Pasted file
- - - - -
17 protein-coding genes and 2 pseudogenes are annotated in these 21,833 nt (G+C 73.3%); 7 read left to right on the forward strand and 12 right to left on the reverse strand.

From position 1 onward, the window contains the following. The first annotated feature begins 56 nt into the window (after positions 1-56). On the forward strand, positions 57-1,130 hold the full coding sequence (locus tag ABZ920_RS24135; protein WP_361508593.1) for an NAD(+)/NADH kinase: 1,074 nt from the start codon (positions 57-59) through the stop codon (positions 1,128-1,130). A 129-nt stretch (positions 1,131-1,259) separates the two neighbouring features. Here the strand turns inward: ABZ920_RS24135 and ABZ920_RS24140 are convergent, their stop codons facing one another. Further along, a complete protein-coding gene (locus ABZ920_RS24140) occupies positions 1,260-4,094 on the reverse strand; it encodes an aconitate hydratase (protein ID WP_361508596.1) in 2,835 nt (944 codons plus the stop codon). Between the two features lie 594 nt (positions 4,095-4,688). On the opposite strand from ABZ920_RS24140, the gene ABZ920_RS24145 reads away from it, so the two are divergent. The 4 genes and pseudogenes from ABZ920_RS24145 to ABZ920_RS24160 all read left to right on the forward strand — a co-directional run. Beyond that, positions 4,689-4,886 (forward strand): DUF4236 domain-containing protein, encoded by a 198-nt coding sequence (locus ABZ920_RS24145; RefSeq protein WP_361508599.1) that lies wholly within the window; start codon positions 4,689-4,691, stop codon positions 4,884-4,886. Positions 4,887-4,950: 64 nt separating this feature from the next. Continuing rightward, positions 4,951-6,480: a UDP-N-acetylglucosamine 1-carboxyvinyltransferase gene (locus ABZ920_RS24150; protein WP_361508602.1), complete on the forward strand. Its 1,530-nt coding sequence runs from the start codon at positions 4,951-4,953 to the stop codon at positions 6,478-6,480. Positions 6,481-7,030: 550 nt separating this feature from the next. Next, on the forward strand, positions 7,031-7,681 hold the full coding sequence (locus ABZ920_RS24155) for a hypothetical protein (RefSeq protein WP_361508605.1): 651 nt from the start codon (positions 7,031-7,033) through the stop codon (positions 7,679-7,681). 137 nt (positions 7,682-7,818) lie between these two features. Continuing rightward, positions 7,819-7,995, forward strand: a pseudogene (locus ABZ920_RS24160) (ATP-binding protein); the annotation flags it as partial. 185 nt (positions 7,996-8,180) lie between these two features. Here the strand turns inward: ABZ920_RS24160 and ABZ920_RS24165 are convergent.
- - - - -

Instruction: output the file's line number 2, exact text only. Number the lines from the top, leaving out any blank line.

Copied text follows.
From position 1 onward, the window contains the following. The first annotated feature begins 56 nt into the window (after positions 1-56). On the forward strand, positions 57-1,130 hold the full coding sequence (locus tag ABZ920_RS24135; protein WP_361508593.1) for an NAD(+)/NADH kinase: 1,074 nt from the start codon (positions 57-59) through the stop codon (positions 1,128-1,130). A 129-nt stretch (positions 1,131-1,259) separates the two neighbouring features. Here the strand turns inward: ABZ920_RS24135 and ABZ920_RS24140 are convergent, their stop codons facing one another. Further along, a complete protein-coding gene (locus ABZ920_RS24140) occupies positions 1,260-4,094 on the reverse strand; it encodes an aconitate hydratase (protein ID WP_361508596.1) in 2,835 nt (944 codons plus the stop codon). Between the two features lie 594 nt (positions 4,095-4,688). On the opposite strand from ABZ920_RS24140, the gene ABZ920_RS24145 reads away from it, so the two are divergent. The 4 genes and pseudogenes from ABZ920_RS24145 to ABZ920_RS24160 all read left to right on the forward strand — a co-directional run. Beyond that, positions 4,689-4,886 (forward strand): DUF4236 domain-containing protein, encoded by a 198-nt coding sequence (locus ABZ920_RS24145; RefSeq protein WP_361508599.1) that lies wholly within the window; start codon positions 4,689-4,691, stop codon positions 4,884-4,886. Positions 4,887-4,950: 64 nt separating this feature from the next. Continuing rightward, positions 4,951-6,480: a UDP-N-acetylglucosamine 1-carboxyvinyltransferase gene (locus ABZ920_RS24150; protein WP_361508602.1), complete on the forward strand. Its 1,530-nt coding sequence runs from the start codon at positions 4,951-4,953 to the stop codon at positions 6,478-6,480. Positions 6,481-7,030: 550 nt separating this feature from the next. Next, on the forward strand, positions 7,031-7,681 hold the full coding sequence (locus ABZ920_RS24155) for a hypothetical protein (RefSeq protein WP_361508605.1): 651 nt from the start codon (positions 7,031-7,033) through the stop codon (positions 7,679-7,681). 137 nt (positions 7,682-7,818) lie between these two features. Continuing rightward, positions 7,819-7,995, forward strand: a pseudogene (locus ABZ920_RS24160) (ATP-binding protein); the annotation flags it as partial. 185 nt (positions 7,996-8,180) lie between these two features. Here the strand turns inward: ABZ920_RS24160 and ABZ920_RS24165 are convergent.